Copy, Transform, Combine. The Remix Culture and Music.

“I jump ‘em from other writers but I arrange ‘em my own way.”

Blind Willie McTell

Remix culture is embodied through music. It has origins in early blues music where the adoption of other musicians lyrics to your own melodic structure often occurred.  This ability to take from others to change and adapt for your own creative output has developed dramatically in the years following this. This prominence has occurred particularly since the turn of the century, as the ability to source music has grown with the web 2.0 revolution. Kirby Ferguson refers to this as the ability to “copy, transform and combine”.

This ability to copy, transform and combine has led to remixing becoming engrained in the musical culture of today. Almost every modern hit is disassembled and recreated to inspire new meaning from the original content.

This remix released last week has almost reached 1.5 million views. IN A WEEK. It would seem that the increasing popularity of EDM (electronic dance music) has spurned a new arc of remix music.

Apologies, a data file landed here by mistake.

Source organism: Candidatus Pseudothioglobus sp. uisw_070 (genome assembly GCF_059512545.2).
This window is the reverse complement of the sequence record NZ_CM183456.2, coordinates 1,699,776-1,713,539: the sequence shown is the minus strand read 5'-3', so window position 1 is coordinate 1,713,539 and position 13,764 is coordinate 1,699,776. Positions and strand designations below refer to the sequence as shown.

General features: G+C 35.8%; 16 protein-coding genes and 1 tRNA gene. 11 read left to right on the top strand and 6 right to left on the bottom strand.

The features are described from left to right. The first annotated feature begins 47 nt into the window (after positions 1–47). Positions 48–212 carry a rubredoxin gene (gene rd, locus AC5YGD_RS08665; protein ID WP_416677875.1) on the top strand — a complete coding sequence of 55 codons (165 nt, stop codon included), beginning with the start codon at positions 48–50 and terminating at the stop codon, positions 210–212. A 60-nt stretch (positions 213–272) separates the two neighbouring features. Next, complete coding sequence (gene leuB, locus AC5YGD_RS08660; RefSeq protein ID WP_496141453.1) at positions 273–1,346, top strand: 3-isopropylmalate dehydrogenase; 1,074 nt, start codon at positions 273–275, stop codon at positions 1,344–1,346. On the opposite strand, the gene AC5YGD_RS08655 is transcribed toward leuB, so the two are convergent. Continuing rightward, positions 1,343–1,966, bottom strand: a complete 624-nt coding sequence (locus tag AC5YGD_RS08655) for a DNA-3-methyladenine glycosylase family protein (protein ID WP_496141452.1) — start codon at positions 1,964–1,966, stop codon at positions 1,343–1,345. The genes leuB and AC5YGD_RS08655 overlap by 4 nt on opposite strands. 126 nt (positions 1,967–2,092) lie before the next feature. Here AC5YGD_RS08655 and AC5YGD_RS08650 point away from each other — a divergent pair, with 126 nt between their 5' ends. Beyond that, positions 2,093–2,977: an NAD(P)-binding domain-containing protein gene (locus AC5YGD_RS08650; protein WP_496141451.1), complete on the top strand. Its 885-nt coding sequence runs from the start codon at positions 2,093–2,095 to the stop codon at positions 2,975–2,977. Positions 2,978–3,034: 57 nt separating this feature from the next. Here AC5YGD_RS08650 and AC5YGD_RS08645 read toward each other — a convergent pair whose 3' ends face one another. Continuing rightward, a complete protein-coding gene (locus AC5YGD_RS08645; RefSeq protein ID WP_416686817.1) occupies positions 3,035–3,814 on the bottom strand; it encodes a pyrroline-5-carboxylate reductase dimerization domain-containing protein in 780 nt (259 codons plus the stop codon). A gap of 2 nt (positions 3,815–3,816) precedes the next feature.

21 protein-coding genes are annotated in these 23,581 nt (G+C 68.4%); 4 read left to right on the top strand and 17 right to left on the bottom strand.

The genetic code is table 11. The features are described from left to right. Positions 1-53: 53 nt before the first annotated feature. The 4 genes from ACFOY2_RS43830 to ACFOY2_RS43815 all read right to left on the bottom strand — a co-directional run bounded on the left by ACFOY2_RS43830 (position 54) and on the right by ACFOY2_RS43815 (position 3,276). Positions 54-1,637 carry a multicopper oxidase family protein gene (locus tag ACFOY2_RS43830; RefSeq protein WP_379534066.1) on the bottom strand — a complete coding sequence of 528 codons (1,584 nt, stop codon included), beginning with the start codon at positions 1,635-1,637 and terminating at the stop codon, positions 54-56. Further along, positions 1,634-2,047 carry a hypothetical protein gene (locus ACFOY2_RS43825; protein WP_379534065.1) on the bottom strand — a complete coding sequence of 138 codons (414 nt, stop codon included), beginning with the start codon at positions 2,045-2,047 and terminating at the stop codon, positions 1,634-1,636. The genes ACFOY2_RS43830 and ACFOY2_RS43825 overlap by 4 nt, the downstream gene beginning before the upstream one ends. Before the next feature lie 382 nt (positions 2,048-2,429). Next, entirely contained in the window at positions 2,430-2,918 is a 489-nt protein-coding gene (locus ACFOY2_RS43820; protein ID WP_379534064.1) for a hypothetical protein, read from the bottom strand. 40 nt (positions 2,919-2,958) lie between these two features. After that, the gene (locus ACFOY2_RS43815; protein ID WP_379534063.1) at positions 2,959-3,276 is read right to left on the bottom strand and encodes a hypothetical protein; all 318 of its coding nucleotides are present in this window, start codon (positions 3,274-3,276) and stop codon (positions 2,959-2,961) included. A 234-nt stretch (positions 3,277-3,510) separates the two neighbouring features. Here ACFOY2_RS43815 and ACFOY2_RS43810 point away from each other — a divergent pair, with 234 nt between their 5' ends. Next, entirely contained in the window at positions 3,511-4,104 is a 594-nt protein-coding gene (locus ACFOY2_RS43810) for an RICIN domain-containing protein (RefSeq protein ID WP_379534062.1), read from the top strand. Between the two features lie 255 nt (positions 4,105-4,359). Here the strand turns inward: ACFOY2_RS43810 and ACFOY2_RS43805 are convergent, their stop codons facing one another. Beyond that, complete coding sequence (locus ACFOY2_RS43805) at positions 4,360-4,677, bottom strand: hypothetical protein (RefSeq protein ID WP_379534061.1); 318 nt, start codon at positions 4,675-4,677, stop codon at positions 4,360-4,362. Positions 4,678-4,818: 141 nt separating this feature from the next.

But, will this arc be sustained?

Lev Manovich believes that like many other cultures, remix will probably end, lose popularity or be adapted and transformed into something else entirely. He argues that if everything is a remix that eventually people will become tired of the “cultural object” nature of the music created. From here he believes that this discontent from the continued sampling of our cultural database will cause the birth of our next prominent culture.

However it seems farfetched that the world of remix, particularly in music could meet its demise so soon. The length of time it has taken to reach prominence would suggest a staying power particularly in youth culture.

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